Editorial: Who's really to blame for big water
Published: August 31, 2012
HERE’S SOMETHING you need to know about
the news media: They think they know everything.
So when they discover something that’s news to them, they think
it’s news to everybody.
And that’s what happened over the last few weeks when the
Monterey County Herald started making a big deal out of
supersized water bills that have been showing up in a few local
mailboxes. Evidently the editors over there at Ryan Ranch just
figured out that the local water shortage is costing plenty of
people plenty of money. Meanwhile, as is their wont, the Herald
blamed Cal Am for causing water bills to spike, whereas it
should be obvious to anyone with the slightest objectivity that
our water shortage, along with all of its terrible impacts to
the local economy and individuals’ pocketbooks, is the fault of
the state and federal governments.
Consider, first of all, who’s being hurt:
- Even if you just use a normal amount of water, your water
bills have increased sharply and will soon be going up a lot
- If you own a business you would like to expand, but the
expansion would require more water, you can’t.
- Anyone who owns a vacant lot that has no water allocation is
not permitted to use the land for anything, and is forced to
accept a great reduction in its value, while still paying full
- If a drought strikes, hotel and restaurant owners may be
forced to close rooms or reduce hours to cut water use.
- Owners of properties that would be appropriate for more
intense uses — such as Pacific Grove’s Holman Building — are
denied access to the water main in the street, and if they can
somehow come up with a way to obtain water have to pay a very
high price for it.
- Anyone who has a leak on his property which he doesn’t notice
right away is going to be hit with a huge bill for the wasted
- All of the above add up to lost jobs, lower wages and
generally reduced levels of economic activity on the Monterey
Peninsula, which affect every working person’s wages, benefits,
savings and retirement.
And why are all these things happening?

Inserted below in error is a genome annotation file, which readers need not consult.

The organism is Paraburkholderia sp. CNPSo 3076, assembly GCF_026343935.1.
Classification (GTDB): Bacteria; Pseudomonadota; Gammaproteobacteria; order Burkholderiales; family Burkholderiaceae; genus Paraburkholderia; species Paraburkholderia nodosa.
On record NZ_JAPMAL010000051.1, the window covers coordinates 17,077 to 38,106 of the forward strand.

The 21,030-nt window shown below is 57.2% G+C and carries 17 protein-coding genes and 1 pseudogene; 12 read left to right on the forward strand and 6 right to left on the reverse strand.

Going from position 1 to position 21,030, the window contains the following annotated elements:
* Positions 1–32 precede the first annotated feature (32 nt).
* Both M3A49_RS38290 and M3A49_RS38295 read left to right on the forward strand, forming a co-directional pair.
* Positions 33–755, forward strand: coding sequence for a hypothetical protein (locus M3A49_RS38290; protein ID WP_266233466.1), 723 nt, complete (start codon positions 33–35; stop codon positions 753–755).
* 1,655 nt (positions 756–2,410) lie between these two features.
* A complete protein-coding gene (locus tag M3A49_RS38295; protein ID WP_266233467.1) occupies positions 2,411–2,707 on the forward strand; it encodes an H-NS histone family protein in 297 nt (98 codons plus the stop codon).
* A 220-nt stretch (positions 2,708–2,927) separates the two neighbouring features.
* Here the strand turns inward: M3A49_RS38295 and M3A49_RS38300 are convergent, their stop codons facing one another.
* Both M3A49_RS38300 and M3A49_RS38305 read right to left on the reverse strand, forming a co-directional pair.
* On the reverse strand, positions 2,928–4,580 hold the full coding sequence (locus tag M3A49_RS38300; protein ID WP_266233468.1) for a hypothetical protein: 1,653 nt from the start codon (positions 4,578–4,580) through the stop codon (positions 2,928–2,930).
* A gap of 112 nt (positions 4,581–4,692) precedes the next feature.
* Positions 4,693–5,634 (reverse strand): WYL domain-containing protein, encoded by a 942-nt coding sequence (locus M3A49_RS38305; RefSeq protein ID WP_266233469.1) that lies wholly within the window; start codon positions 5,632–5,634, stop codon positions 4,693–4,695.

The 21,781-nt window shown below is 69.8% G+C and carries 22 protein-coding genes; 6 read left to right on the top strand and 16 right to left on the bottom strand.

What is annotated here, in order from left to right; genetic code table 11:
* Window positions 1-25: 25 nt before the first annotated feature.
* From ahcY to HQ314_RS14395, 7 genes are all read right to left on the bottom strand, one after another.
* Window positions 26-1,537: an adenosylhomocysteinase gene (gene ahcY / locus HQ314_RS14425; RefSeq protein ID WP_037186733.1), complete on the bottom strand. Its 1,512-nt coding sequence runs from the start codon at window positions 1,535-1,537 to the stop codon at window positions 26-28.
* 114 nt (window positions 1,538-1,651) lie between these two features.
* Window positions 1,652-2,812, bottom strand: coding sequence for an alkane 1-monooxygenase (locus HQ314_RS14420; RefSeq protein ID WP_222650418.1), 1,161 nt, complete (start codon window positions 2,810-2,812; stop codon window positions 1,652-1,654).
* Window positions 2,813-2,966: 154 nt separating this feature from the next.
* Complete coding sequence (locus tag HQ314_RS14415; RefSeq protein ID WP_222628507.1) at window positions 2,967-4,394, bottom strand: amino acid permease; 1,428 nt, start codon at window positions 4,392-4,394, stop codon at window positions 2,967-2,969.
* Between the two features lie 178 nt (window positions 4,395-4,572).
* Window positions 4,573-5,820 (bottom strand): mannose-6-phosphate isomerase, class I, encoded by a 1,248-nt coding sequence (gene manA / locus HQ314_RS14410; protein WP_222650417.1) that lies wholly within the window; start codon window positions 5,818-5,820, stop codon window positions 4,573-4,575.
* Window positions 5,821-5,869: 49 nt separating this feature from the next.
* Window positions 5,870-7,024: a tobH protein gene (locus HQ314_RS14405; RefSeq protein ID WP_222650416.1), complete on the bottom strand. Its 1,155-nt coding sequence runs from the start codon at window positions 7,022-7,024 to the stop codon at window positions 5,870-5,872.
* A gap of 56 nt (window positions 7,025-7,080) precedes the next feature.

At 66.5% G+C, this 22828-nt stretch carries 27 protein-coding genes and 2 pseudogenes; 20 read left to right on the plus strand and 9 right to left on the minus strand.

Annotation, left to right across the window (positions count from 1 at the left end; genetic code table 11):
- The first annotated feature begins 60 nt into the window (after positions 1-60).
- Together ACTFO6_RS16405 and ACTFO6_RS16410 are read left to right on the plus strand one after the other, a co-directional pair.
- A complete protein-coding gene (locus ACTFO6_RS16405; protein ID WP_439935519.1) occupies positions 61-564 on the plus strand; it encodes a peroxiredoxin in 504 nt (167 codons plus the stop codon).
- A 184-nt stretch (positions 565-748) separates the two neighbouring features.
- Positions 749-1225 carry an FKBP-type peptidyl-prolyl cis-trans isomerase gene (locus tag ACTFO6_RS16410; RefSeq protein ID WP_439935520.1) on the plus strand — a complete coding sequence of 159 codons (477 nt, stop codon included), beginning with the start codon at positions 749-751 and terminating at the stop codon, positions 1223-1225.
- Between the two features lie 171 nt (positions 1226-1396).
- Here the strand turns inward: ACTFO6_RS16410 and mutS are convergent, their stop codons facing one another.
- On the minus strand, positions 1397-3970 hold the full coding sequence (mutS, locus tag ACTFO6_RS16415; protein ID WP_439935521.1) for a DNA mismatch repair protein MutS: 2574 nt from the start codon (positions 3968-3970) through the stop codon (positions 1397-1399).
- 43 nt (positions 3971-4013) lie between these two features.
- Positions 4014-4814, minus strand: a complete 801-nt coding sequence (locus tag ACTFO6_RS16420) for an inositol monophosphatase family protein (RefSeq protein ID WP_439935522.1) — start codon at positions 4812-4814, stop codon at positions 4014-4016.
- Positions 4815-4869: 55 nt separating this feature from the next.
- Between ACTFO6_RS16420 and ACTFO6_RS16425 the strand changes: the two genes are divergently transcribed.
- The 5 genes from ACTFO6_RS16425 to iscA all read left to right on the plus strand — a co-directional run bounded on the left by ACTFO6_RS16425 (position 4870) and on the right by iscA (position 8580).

- The federal government declared the steelhead trout
population in the Carmel River “threatened” (even though the
fish is very common around the world), thereby severely
restricting access to the river’s water for human use.
- The state government suddenly decided in 1995 that Cal Am
didn’t have the legal right to pump most of the water it had
been routinely taking from the river for decades and ordered the
company to stop pumping it. And the state made this order
without offering the slightest help in obtaining a replacement
- State environmental rules make it ridiculously expensive to
get permits for a new water supply — and may very well make it
- To encourage conservation of the water we’re not supposed to
be using, the state ordered Cal Am to charge extremely high
prices for water above “normal” use.
- Meanwhile, the state agency that ordered the water cutback is
demanding compliance with it.
We could go on and on. The point is that our water shortage,
with all its dreadful costs for individuals and the local
economy, has been caused by government and can only be solved by
government. Cal Am is at the whim of Sacramento and Washington
as to the amount of water it can produce, where it gets it, and
what it must charge for it.
So if your water bill goes through the roof, or you just don’t
like government hurting you and your community when it’s
supposed to be helping, please direct your ire to Sam Farr and